Who do you invite? Ideally those who will get along with each other,
and those who are important in your lives. Your numbers may be limited by
the venues available in your chosen location.
Pick a venue a good proportion of your prospective guests can attend
easily. We chose London as our venue, though we knew we would miss out on
the fresh air and open space of the countryside. Most of our guests were
coming from within London. You may want to chose a particularly
special venue for fewer guests that may be more difficult to get to, such as a
foreign country or remote location.
The date and time of your wedding can affect who can come, wedding venues are
busier at weekends, but you'll find more people are able to attend.
Confirm with your important guests who is available when before booking.
Some guests may not be able to attend due to prior engagements. You may
have to make do without guest you consider important. The fact that your
venue may only have certain dates and times available can restrict your choice
of dates and times. Try to give everyone plenty of notice.
Given the numbers of people coming and the activities planned (is this simply
a registry wedding followed by a meal?), you should have an idea of the
budget. You may want to go overboard on the frills, or you may want to
concentrate on the venue and the main activities. We chose to concentrate
on the venue and the food and tried not to go overboard on the frills.
Try to find a convenient and pleasant marriage venue. Even if you are
planning a registry wedding the council will offer a number of venues, which you
may want to explore. Think of how people will arrive there and where
people will go onto from there. You may want to create maps to send out
with your invitations (see below).
If you plan to have food at your wedding, try out potential restaurants or
caterers beforehand. A friend of ours had a copy of the Good Food Guide,
so we spent weekends before the wedding visiting them, seeing whether they had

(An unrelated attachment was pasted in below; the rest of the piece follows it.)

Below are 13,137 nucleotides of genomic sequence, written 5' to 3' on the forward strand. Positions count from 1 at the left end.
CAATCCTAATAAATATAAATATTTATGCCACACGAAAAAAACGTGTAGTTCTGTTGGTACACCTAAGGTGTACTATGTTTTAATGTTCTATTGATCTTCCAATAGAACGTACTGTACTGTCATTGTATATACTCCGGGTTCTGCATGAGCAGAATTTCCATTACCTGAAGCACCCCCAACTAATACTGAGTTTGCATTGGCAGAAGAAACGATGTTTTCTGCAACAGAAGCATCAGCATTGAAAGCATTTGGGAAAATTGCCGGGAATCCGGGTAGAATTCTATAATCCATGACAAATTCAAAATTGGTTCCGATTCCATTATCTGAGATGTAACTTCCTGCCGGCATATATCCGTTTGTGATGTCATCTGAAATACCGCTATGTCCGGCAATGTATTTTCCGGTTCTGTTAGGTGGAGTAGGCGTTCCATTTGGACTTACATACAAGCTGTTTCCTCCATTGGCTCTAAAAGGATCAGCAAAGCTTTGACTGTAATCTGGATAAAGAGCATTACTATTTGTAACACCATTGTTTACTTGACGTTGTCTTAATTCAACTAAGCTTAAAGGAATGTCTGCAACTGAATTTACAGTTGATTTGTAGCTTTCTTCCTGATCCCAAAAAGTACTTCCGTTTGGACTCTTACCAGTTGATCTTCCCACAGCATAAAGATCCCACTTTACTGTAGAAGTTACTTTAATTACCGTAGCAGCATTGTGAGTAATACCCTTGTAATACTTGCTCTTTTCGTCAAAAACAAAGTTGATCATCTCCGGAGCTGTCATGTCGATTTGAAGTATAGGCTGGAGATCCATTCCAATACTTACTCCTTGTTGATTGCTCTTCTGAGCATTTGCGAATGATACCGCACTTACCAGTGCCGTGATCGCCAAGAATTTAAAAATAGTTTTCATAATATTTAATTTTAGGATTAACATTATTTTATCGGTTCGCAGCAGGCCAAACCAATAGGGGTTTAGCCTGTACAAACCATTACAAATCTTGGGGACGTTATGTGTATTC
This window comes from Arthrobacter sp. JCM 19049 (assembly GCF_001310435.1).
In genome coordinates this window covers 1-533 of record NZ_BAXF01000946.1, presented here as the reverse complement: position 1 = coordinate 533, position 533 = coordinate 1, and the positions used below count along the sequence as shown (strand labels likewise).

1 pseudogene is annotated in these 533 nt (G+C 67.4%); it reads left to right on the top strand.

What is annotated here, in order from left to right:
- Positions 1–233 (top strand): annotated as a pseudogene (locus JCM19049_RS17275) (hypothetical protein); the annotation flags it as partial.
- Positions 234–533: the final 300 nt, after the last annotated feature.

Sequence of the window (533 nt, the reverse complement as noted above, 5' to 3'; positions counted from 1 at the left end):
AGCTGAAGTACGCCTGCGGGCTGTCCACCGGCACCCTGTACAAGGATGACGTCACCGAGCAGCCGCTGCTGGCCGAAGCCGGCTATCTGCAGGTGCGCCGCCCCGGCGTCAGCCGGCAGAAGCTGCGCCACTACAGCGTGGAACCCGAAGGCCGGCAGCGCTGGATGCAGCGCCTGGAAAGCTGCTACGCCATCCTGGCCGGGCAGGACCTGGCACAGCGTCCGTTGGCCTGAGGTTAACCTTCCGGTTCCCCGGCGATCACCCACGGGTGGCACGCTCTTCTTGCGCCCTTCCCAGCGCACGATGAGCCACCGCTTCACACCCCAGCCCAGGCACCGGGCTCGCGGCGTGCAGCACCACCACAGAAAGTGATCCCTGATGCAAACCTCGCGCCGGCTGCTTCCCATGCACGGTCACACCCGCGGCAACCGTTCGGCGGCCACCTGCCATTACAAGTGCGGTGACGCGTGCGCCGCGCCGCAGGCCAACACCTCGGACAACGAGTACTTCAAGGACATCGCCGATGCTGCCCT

the atmosphere, enough space for all our guests and above all were friendly and
had good food (we chose the Almeida).
Seating can be tricky, especially if there are disputes between friends or
family. You may want to separate divorcees and smokers from non-smokers.
Your restaurant or caterers may be able to give you advice on the drinks to
serve, our restaurant had a sommelier and we also took advice from the Guardian
wine critic (not personally!) in the choice of our sparkling wine, Cloudy Bay
Pelorus (see the page on buying wines).
How many people are going to see how the bride or groom arrives and for how
long? Only about 8 people were outside our venue when the car turned up.
We were fairly traditional with the flowers. We went around a number of
suppliers for our flowers, though the buttonholes were good, we ended up being a
little disappointed with our bouquet. Perhaps we should have gone with the
trendy florists rather than our local florist.
We steered away from a traditional wedding cake, partly because of cost, and
partly because we found a convenient shop near our venue that was willing to
customise a large celebratory cake they frequently baked to our
specifications. We considered buying layers from Marks
and Spencer and decorating it ourselves, which seemed a little too much
trouble, or ordering the whole thing from Waitrose,
but they didn't seem to offer quite the right cake.
We weren't sure what we wanted, we had nowhere to store any quantity of
gifts, so asked our guests for vouchers.
We weren't planning any speeches, but as the day drew near, the best man and
a number of family said that they wanted to give speeches, which we were quite
happy to let them do. On the day we had an impromptu speech from one of
the bride's best friends.
We took advice from our venue on a photographer. We left our guests at
the restaurant whilst we went away to have some photographs taken on
parkland. The surprise of the wedding was leaving our digital camera with
a teenage relation, she took more than a hundred photographs. People
seemed to pose naturally for her.
Consider how bad or good weather might alter your wedding plans and have
contingency plans to work around any problems.
Having planned and had a wedding, the couple can feel quite close, and they
may enjoy the closeness if they take a holiday together immediately after the
wedding. We waited some weeks before the honeymoon and felt we missed out
on not having a honeymoon immediately after the wedding.
It is possible to eschew prefabricated wedding invitations. It can be
inexpensive and quite fun to make your own invitations. Send them a map
along with the invite. Naturally the map and invite were generated on
computer, with a themed item stuck to the invite. You can stitch together
map images from a site like Streetmap.co.uk or Google Maps
Enjoy your time planning the wedding together
Try to relax when planning the wedding, enjoy the planning together.
Try the restaurants out together beforehand and relax when making decisions.
There are a number of websites set up for those planning a wedding, including
shops with all manner of knick-knacks. We did most of our own
investigation into possible venues, flowers, food and cakes.